Coburn blocks sex assault vote in Senate

Sen. Tom CoburnThomas (Tom) Allen CoburnThe Hill's Morning Report — Presented by PhRMA — Worries grow about political violence as midterms approach President Trump’s war on federal waste American patients face too many hurdles in regard to health-care access MORE (R-Okla.) on Wednesday prevented the Senate from voting on two amendments dealing with sexual assault in the military.

Coburn rejected Senate Majority Leader Harry ReidHarry Mason ReidMeet the lawyer Democrats call when it's recount time Cortez Masto poised to become DSCC chair Schumer’s headaches to multiply in next Congress MORE's (D-Nev.) request to schedule the votes on the issue that senators had been debating all day, saying he wanted assurance that more amendments could be offered later in the process.

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“There is not a unanimous consent I will agree with until the Senate process is opened up,” Coburn said.

Reid said he offered Republicans a deal to have 13 amendment votes, but Coburn wanted guarantees that there would be more. Reid has been trying to complete work on the National Defense Authorization Act (NDAA) before the Senate adjourns Friday for a Thanksgiving recess. The two sexual assault amendments would be added to that bill, if they are approved.

"We’re just not doing any legislating here, and people can point blame to me all they want … but that doesn’t accomplish anything," Reid said after Coburn objected to the amendment vote.

Senate Armed Services Committee Chairman Carl LevinCarl Milton LevinCongress must use bipartisan oversight as the gold standard National security leaders: Trump's Iran strategy could spark war Overnight Defense: McCain honored in Capitol ceremony | Mattis extends border deployment | Trump to embark on four-country trip after midterms MORE (D-Mich.) said if the Senate doesn’t pass the defense bill by Friday, a conference committee might not have time to finish the legislation by the end of the year. Congress has passed an NDAA bill for 51 straight years.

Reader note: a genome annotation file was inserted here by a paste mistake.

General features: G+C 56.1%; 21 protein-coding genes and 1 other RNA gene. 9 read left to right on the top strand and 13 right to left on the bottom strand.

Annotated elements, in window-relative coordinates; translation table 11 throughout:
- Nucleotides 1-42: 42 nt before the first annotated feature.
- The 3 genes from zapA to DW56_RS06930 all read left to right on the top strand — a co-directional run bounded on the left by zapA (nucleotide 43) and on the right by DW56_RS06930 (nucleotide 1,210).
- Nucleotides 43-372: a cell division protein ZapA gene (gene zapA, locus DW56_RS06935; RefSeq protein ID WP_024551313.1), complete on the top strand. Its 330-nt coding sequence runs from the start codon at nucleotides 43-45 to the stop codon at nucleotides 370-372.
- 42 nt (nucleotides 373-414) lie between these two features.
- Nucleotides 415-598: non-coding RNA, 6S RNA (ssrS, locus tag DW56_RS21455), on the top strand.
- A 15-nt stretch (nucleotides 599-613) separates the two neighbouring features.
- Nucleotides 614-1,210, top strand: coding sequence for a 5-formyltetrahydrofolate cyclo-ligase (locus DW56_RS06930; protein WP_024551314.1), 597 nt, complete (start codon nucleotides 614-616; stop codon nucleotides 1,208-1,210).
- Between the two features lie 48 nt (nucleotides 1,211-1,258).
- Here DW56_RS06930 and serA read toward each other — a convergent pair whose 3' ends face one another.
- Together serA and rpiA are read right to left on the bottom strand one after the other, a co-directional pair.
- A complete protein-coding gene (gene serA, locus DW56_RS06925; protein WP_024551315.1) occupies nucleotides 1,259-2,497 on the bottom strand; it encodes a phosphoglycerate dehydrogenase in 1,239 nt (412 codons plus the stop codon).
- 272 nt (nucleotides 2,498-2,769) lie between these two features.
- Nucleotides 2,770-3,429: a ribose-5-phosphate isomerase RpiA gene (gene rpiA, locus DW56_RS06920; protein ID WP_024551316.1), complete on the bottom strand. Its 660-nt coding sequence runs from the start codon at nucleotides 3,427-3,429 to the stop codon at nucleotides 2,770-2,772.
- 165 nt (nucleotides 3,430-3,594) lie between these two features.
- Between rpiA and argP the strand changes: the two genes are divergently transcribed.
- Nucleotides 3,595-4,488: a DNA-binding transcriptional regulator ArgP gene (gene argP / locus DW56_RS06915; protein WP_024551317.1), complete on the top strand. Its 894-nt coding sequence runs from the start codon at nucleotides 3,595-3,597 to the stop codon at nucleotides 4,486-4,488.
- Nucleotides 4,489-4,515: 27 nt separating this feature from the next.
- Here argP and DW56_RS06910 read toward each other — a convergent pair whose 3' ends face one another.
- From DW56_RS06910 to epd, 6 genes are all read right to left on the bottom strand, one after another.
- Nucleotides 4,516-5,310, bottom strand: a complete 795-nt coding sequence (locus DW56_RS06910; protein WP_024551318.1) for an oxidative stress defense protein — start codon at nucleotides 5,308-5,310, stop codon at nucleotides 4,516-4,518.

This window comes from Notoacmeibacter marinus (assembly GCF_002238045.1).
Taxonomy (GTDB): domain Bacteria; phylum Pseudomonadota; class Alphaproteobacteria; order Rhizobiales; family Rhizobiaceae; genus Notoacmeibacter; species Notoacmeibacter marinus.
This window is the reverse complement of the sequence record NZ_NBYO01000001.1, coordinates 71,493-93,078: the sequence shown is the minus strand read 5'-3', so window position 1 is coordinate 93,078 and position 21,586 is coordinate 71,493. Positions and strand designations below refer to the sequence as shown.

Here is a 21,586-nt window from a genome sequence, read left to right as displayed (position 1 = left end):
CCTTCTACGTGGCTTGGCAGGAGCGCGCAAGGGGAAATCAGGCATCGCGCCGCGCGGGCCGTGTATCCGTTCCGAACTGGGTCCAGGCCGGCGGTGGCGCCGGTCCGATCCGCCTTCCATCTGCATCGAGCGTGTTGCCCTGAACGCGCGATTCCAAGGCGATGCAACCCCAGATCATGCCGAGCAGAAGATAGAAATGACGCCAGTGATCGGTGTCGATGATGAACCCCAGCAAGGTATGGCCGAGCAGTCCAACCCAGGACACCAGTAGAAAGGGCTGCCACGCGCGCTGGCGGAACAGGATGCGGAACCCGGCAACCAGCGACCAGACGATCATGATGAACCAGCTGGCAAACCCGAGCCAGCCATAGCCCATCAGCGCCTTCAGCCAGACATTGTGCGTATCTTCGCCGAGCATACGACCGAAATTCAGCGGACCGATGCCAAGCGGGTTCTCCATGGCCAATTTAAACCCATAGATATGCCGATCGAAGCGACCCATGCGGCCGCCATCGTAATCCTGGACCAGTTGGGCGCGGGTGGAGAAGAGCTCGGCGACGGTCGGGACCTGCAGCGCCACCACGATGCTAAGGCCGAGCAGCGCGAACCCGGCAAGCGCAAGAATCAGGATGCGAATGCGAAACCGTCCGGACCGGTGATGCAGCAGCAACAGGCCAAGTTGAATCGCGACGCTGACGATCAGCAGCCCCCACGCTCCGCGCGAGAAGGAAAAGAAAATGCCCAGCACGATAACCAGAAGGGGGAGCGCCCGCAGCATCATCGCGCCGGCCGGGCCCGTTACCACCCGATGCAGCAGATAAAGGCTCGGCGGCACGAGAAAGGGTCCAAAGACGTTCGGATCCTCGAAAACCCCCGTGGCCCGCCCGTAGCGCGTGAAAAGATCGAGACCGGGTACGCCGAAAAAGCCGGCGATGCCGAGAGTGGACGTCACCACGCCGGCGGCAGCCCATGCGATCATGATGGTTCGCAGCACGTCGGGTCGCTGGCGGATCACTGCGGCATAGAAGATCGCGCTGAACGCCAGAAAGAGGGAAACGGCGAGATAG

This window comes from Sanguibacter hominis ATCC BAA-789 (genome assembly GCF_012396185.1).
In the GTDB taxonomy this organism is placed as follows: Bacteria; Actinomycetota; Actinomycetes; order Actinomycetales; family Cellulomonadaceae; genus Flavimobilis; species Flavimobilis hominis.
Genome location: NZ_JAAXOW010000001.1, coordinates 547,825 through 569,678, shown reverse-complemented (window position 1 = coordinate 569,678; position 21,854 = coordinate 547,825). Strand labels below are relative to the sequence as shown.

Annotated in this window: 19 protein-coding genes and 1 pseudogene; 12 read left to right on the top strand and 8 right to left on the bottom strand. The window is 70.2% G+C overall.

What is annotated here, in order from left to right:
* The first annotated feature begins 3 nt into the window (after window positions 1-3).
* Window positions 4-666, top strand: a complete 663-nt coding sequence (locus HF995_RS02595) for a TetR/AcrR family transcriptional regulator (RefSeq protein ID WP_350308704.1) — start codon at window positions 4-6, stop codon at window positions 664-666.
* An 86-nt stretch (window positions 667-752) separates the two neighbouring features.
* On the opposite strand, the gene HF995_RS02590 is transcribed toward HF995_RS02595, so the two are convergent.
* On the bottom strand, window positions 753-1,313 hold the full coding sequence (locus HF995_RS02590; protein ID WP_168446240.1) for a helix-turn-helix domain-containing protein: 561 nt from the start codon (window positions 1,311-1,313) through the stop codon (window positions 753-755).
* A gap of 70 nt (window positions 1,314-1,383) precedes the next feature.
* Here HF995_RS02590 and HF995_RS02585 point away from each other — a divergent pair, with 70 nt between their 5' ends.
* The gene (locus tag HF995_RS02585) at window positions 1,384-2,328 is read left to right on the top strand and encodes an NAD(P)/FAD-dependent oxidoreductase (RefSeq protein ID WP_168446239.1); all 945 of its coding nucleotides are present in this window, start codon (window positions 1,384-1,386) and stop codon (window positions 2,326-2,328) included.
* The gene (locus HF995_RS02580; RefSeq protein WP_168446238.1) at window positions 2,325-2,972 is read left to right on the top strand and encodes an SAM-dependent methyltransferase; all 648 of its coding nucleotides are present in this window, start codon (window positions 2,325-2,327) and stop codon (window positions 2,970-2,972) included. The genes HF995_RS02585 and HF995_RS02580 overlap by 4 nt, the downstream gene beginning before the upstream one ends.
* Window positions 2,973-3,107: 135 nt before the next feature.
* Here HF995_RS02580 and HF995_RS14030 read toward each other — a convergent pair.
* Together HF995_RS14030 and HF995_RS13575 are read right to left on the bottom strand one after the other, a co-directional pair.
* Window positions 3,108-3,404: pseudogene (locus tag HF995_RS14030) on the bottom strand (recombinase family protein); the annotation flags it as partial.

“I can’t tell everybody in this body how disappointing this would be if we do not finish this bill tomorrow night or Friday,” Levin said. “There is only one week left where both the House and Senate are in session.”

The NDAA authorizes more than $625 billion in defense spending for the Pentagon. Some protections for victims of sexual assault were included during committee markup of the bill, such as providing a lawyer for victims and criminalizing retaliation against victims who report assaults. But Sen. Kirsten GillibrandKirsten Elizabeth GillibrandGillibrand sidesteps question on possible Clinton 2020 run Nearly six in ten want someone other than Trump elected president in 2020: poll Kirsten Gillibrand gives advice to incoming women lawmakers: 'Follow your heart' MORE (D-N.Y.) wanted to add an amendment to take military sexual assault cases outside the chain of command.

The bill also gives an across-the-board 1 percent pay raise for services members and allows the transfer of Guantánamo Bay detainees to the United States for trial or foreign countries.